One thing’s for sure — you can’t argue with the trend. Facebook’s on a definite roll (250 million-plus users and counting) to mop up MySpace as the repository of everything private about your life you think really needs to be shared with total strangers, and they’ve got the Must Register To View Page sign up numbers to prove it.
LinkedIn and Plaxo are slugging it out for professional id registry bragging rights. Twitter is — well, twitter — while YouTube and Flickr continue to take care of free digital hosting needs that easily interact across the spectrum of push-pull embeds. And ning? If you’ve got the posse, this is where you set up your very own branded micro-social site. Just like Enrique Iglesius, for instance. Whew! Got to rest for a moment and regroup.
search first, call me in the morning According to the Public Relations Society of America, over 90 percent of reporters use online search to source their material at some point. At first this meant loosely defined web site hits only. Then blogs kicked in and aggregators like Technorati made it easy to spot comments on the fly. Today, the major search engines can look inside blogs as well as html sites and return any number of hits which may or may not include comments you’d like publicized, regardless of who authored them.
Which brings us to the very real and getting bigger question of brand management in a social world where there’s no control whatsoever over who writes what and where about your product, company or message. How much visibility is required? Who’s responsible for oversight? Is activity scheduled or responsive? Adding complexity is the fact that as information distribution has shifted from leisurely print to instant online, so to has the process and organization. Active and engaged social management of your brand is now the best option available for influencing and shaping public opinion.
A perfect example is Southwest Air’s recent inflight fuselage failure. Ad Age, in their July 17 issue, singled out social media director Christi Day — whom I met in Tampa at a PRSA event covered last month here — for her deft handling of the situation via twitter as the model for community engagement. “It was important for us to set the tone as soon as we saw those conversations begin online,” Ms. Day said. “We were able to distribute factual information to our customers before they saw it on the 10 p.m. news, which is extremely powerful.” So while much is made about twitter’s modest retention rate, the 375,000-plus followers of Ms. Day’s work for SWA seem not to notice. The same can’t be said about competitor Delta’s meager efforts in the same arena.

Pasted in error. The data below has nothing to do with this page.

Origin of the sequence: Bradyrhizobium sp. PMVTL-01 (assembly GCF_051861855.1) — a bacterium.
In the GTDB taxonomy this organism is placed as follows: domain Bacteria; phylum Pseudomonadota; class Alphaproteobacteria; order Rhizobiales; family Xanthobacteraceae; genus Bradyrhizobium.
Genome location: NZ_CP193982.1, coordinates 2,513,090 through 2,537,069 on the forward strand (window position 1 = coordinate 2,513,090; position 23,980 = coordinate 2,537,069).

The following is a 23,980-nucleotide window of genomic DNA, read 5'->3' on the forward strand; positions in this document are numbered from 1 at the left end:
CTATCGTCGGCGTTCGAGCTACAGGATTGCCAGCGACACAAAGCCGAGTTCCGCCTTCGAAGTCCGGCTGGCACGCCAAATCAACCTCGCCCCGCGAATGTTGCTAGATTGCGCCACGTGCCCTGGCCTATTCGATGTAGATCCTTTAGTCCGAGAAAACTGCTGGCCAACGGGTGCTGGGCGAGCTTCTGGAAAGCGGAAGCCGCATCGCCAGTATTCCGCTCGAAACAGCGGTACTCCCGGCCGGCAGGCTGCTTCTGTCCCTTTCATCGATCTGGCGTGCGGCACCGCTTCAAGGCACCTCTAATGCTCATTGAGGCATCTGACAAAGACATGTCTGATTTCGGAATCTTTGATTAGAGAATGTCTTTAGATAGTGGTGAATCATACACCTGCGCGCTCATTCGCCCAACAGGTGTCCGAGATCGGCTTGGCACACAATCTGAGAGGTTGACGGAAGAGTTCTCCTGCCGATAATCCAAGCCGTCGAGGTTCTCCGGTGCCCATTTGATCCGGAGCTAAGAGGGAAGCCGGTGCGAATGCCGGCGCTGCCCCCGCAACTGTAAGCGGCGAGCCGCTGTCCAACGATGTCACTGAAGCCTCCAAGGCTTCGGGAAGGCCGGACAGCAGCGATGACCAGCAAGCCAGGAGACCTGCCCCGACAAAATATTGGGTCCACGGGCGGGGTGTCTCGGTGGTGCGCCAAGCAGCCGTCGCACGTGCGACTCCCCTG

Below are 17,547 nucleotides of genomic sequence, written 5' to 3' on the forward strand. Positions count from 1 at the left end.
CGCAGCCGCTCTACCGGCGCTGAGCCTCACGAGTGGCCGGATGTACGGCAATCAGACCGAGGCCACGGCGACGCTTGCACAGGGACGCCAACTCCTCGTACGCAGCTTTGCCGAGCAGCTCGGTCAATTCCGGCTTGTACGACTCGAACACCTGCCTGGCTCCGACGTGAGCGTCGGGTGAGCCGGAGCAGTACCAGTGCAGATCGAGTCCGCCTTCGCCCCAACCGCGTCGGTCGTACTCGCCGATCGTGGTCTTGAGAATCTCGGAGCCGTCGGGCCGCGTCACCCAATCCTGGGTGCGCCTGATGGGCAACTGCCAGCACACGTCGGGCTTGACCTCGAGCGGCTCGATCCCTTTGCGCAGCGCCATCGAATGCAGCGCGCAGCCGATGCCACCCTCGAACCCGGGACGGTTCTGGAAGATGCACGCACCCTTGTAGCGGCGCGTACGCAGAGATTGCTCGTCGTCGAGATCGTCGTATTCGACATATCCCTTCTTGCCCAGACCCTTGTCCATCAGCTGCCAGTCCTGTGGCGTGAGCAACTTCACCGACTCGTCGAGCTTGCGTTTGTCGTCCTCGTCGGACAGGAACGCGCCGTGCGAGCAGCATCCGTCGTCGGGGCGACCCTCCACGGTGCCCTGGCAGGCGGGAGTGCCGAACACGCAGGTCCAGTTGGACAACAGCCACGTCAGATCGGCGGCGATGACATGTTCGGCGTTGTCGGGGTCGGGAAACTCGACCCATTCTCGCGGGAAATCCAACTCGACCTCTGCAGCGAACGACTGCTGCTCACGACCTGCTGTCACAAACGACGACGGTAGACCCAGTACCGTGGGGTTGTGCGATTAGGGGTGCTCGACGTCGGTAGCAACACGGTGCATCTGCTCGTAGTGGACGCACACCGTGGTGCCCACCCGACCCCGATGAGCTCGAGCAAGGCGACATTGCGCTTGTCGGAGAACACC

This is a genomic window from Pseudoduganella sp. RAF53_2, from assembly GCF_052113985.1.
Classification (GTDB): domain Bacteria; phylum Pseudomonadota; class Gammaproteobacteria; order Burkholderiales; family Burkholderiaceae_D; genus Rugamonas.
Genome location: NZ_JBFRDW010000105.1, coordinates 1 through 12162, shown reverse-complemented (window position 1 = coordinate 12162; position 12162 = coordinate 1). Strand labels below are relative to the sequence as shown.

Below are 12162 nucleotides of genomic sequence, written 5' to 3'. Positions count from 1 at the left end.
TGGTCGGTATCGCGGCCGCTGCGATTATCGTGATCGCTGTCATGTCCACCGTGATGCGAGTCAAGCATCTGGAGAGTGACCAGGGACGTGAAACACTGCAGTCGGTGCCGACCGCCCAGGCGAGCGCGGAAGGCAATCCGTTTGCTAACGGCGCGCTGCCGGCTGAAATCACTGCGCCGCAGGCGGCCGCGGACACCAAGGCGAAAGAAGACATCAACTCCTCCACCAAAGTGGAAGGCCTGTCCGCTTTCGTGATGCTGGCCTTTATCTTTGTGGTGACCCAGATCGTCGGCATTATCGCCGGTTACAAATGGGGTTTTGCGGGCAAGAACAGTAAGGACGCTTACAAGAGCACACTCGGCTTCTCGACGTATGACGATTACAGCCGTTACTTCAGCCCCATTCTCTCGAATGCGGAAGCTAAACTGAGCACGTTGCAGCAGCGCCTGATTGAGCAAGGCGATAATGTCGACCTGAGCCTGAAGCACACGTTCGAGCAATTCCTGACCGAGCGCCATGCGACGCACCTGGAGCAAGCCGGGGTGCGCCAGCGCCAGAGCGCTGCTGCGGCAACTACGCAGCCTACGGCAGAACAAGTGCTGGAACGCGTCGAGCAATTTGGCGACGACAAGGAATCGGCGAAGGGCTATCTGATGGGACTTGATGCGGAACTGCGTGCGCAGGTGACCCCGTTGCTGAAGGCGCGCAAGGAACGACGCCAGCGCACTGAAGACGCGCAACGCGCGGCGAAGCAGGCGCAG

public relations — on top to stay The reemergance of public relations protocols in an image management role, one that’s uniquely well suited to the fast pace and instant trending of a social online environment, answers the bell perfectly. Style does matter, and PR’s qualified capacity to quickly massage a message for the unique 140 character constraints of twitter or a slightly more expansive get seen quick microblog contents page is a major plus in an atmosphere where goofs and glitches make it onto YouTube in perpetuity and beyond.
Proof this is so? Why right over there, where just last month the Cannes International Advertising Festival — high holy temple to all things advertising — awarded the most Grand Prix trophies ever handed out to a simple at first glance PR campaign. You might have seen it featured in the news at one point or another: the Best Job In The World contest by CumminsNitro, for Queensland, Australia’s tourism council, brought home unprecedented gold in multiple categories — PR, Direct and Cyber. Public relations creative is now officially recognized as a major factor in a successful communications strategy.Conclusions are few and direct. In the very short existence of web interactivity, the need for supervised active management has gone from optional to mandatory. Qualifications required for that job have likewise ramped up to include organizational, oversight, web logic and engagement capabilities. That’s where we’ll leave it for now, as I step back and take stock of the weeds growing in my own garden.